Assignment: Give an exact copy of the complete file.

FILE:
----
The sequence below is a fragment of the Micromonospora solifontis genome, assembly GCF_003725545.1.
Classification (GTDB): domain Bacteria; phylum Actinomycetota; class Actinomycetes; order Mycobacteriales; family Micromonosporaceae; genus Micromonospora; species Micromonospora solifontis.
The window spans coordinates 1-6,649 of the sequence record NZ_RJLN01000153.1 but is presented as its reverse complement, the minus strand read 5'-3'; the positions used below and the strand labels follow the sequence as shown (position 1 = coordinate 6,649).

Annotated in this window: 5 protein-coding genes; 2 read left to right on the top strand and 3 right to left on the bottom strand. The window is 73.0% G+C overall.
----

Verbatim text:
The sequence below is a fragment of the Micromonospora solifontis genome, assembly GCF_003725545.1.
Classification (GTDB): domain Bacteria; phylum Actinomycetota; class Actinomycetes; order Mycobacteriales; family Micromonosporaceae; genus Micromonospora; species Micromonospora solifontis.
The window spans coordinates 1-6,649 of the sequence record NZ_RJLN01000153.1 but is presented as its reverse complement, the minus strand read 5'-3'; the positions used below and the strand labels follow the sequence as shown (position 1 = coordinate 6,649).

Annotated in this window: 5 protein-coding genes; 2 read left to right on the top strand and 3 right to left on the bottom strand. The window is 73.0% G+C overall.